When chains have good reasons to believe that their interlocutors are trustworthy, they can also not pay. For example,bitcoin history of this is the case when the Polkadot relay chain communicates with the Polkadot Statemint public interest chain. However, in general, fees are a good way to ensure that XCM messages and their transmission protocols will not be overused.
Aave is a DeFi protocol that uses a liquidity pool to provide lending services, stable interest rates and lightning loans.bitcoin exchange in dubaiIn Aave v1, the borrower pays the lender the borrowing interest rate. When users borrow assets, they need to pay 0.00001% of the loan amount as the interest rate, which is the agreement service fee. 20% of this fee will be used to provide financial support for Aave's referral program, and the remaining 80% will be transferred to the agreement. In addition, when borrowers apply for flash loans, they also need to pay 0.09% of the loan amount as expenses. 70% of this money is used by the lender, and the remaining 30% will be allocated between the recommender and Aave based on the "28%" ratio.
Uniswap's main operating income is transaction fees. In Uniswap V1, users will be charged 0.3% of the transaction value (GMV) each time they exchange tokens. Starting from Uniswap V2, the agreement splits the transaction fee of the above-mentioned "0.3% of the transaction volume", in which the liquidity provider will receive 0.25% of the transaction volume income, and the remaining 0.05% will go to UNI token holders. Someone. For V3, when adding liquidity, there are 3 levels of fee rate to choose from: 0.05%, 0.3% and 1%.Uniswap's agreement income needs to be added to V2 and V3, because the agreement fee structure of v2 and v3 is different. The income generated by Uniswap is transferred to retained earnings to maintain Uniswap's ecology and operations, or passed to UNI holders through a destruction mechanism similar to MarkerDao.Through this article, we have a deeper understanding of how agreements work and the value they generate. Next, let's talk about the role of agreement income in project analysis. Generally, agreement income can be used for asset evaluation, in a comparable analysis to assist investors in judging which projects are undervalued or overvalued. It mainly adopts three indicators: market-to-sales ratio P/S (market value to income ratio), price-to-earnings ratio P/E (market value to earnings ratio), etc. Although these indicators are not the absolute best judgment criteria, they are very helpful in comparing NFT projects of the same type.In traditional finance, the P/E ratio is the ratio of the stock price to the company’s earnings. As a measure of how many years it takes for a company to obtain its market value, the P/E ratio reflects to a certain extent investors’ expectations of a company’s future profitability. In the blockchain world, the P/E ratio is the ratio of market value to earnings. It can reflect the expectation of future income and cash flow, one of the tools to measure the efficiency of assets, and it can also be used as an indicator when comparing projects.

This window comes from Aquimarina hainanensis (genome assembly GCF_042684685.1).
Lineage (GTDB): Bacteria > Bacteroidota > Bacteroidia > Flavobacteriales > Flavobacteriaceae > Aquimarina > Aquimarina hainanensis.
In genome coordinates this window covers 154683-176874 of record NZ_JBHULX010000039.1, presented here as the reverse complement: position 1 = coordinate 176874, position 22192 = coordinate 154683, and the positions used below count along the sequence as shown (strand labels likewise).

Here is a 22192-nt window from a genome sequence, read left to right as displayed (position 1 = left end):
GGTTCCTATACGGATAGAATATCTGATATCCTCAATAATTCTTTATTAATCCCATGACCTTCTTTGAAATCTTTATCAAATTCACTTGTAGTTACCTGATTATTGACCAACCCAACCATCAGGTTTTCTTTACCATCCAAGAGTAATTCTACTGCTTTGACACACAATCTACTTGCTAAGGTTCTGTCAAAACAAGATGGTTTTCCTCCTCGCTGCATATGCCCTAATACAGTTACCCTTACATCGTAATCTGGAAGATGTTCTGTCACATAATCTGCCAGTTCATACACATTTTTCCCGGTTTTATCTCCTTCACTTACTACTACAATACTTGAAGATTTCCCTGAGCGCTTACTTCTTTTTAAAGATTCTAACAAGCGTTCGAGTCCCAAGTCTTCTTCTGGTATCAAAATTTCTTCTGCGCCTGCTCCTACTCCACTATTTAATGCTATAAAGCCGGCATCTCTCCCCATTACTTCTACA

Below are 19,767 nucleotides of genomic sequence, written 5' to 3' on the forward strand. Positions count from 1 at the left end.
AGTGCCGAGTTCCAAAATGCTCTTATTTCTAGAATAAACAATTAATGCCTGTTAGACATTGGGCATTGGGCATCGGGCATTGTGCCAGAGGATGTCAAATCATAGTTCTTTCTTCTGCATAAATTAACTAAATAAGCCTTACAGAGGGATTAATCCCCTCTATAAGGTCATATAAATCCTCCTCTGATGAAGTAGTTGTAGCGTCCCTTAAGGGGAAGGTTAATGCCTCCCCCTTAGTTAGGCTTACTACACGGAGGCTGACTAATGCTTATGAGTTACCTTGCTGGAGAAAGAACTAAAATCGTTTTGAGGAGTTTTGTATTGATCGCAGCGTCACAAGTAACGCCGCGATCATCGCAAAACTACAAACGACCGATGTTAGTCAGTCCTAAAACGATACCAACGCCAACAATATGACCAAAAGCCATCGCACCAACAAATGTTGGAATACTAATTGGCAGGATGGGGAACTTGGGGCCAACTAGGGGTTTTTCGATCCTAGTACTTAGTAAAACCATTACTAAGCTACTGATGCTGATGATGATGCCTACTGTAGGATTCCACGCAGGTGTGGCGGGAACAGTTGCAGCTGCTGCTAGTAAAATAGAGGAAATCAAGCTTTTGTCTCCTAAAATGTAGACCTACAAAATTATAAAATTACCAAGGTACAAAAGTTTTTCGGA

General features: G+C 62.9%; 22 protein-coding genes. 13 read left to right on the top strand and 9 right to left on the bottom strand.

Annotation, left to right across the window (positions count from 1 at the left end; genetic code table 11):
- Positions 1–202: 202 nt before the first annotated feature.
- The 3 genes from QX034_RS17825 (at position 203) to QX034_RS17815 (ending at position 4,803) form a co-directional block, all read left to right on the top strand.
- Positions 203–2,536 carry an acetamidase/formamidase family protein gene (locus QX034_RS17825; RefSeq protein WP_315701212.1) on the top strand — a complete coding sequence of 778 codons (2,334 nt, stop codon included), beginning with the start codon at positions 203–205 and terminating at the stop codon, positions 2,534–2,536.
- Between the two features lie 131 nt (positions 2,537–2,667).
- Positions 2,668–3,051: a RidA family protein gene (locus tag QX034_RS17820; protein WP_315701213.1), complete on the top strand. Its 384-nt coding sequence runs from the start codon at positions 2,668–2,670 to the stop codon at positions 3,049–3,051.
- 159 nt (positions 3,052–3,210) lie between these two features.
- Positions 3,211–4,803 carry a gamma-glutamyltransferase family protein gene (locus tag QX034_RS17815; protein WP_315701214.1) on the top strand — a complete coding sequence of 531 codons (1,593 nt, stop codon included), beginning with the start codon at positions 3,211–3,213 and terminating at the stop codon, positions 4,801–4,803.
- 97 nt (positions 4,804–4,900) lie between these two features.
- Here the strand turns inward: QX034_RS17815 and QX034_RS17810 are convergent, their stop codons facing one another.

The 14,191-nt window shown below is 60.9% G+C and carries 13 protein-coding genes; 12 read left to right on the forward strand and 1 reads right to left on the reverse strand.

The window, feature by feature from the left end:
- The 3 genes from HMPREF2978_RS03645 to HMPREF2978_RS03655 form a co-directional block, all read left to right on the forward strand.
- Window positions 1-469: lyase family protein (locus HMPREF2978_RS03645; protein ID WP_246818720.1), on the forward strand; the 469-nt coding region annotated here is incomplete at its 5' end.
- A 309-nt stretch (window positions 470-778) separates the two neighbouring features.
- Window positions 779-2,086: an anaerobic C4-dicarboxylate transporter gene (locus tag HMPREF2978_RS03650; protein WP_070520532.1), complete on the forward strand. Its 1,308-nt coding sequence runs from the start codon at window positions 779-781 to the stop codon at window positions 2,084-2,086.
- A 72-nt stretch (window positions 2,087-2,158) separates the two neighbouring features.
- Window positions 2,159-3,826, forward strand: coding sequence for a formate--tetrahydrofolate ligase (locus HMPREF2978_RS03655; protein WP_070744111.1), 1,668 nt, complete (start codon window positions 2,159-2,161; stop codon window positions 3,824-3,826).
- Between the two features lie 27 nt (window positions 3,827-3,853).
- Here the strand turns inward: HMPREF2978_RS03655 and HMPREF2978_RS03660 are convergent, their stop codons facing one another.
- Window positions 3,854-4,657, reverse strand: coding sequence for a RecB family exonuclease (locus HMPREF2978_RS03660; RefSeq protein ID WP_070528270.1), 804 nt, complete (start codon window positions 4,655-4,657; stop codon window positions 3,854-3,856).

About #click to browseThis research report belongs to Mint Ventures' # series scanning series. Compared with the #深研报 series which conducts comprehensive analysis of individual projects, the focus of #Scan series articles is to focus on the development trend of the search, and the horizontal comparison of the growing projects. From the above, we can see the unique dynamics and potential projects in the business.Application-specific: An application that provides access to two or more blockchains, but only for use in that application. The advantage of this kind of application itself is that the code base is small; instead of having a separate instance of the entire application on each blockchain, there are usually more lightweight and modular on each blockchain "Adapter". A blockchain that implements an "adapter" can access all other blockchains it is connected to, so there is a network effect. Their disadvantage is that it is difficult to extend this function to other applications (for example, from lending applications to transaction applications). Specific use cases are Compound Chain and Thorchain, which respectively build independent blockchains dedicated to cross-chain lending and transactions.
Generalized: A protocol designed to transmit information across multiple blockchains. Due to its low complexity, this design enjoys a strong network effect-a single integration of the project allows it to access the entire ecosystem within the bridge. The disadvantage is that some designs usually trade-off between security and decentralization to achieve this scalability effect. This may have complex and unexpected consequences for the ecosystem. One of the use cases is IBC, which is used to send information in two heterogeneous chains (with a guarantee of finality).In addition, according to the mechanism used to verify cross-chain transactions, there are roughly three types of bridge designs:Type 1: External validators & Federations (External validators & Federations)This type of bridging scheme usually has a group of verifiers that monitor the "mailbox" addresses on the source chain and perform operations on the target chain based on consensus. Asset transfer usually works like this: lock assets on the "mailbox", and then mint the same amount of assets on the target chain. These validators usually deposit separate tokens as collateral to ensure the security of the network.
Type 2: Light clients & RelaysParticipants monitor events on the source chain and generate encrypted packaging proofs about past events recorded on the chain. These proofs will be forwarded to the contract on the target chain (such as "light client") along with the block header, and then verify whether an event is recorded, and perform operations after verification. This design mechanism requires some participants to "relay" the block headers and proofs. Although users can "self-relay" transactions, there is indeed an active assumption that the relay will continue to forward data. This is a relatively secure bridging design because it guarantees the effective delivery of trustlessness without trusting intermediate entities. But it is also resource-intensive, because developers must build a new smart contract on each new target chain to parse the source chain's state proof; the verification process itself requires a large amount of gas.